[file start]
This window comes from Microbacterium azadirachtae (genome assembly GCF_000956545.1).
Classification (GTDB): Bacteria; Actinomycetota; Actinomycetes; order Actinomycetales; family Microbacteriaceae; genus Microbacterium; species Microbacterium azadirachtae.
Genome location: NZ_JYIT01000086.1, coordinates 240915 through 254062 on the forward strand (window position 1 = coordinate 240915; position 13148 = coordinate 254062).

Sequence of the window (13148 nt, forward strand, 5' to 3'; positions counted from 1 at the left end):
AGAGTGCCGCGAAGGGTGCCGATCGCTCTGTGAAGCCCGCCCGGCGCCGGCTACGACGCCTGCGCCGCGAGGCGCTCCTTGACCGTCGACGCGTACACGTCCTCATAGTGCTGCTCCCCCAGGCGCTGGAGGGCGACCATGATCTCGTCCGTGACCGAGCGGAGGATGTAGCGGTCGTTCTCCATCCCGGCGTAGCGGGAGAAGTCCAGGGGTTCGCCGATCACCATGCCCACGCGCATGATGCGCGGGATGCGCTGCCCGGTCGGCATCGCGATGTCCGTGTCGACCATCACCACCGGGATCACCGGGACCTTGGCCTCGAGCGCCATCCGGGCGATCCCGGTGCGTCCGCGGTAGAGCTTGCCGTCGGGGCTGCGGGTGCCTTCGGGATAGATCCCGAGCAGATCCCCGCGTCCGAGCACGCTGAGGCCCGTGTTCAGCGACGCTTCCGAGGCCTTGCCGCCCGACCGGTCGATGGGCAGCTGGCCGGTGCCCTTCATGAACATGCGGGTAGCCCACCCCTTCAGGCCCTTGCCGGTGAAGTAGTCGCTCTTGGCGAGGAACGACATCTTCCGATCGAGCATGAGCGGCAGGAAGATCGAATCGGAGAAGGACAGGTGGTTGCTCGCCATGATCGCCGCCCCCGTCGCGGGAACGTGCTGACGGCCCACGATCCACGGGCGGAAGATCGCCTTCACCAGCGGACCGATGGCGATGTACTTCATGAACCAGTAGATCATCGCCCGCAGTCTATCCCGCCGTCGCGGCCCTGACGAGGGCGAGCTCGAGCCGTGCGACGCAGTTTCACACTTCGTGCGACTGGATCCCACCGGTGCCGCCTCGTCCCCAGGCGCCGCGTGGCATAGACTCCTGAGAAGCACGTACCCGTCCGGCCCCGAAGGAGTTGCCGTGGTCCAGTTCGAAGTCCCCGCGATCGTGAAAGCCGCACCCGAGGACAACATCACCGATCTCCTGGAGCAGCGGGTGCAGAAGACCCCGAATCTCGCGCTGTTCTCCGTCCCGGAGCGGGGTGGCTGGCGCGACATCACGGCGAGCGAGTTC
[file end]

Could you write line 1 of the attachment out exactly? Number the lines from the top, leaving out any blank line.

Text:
This window comes from Microbacterium azadirachtae (genome assembly GCF_000956545.1).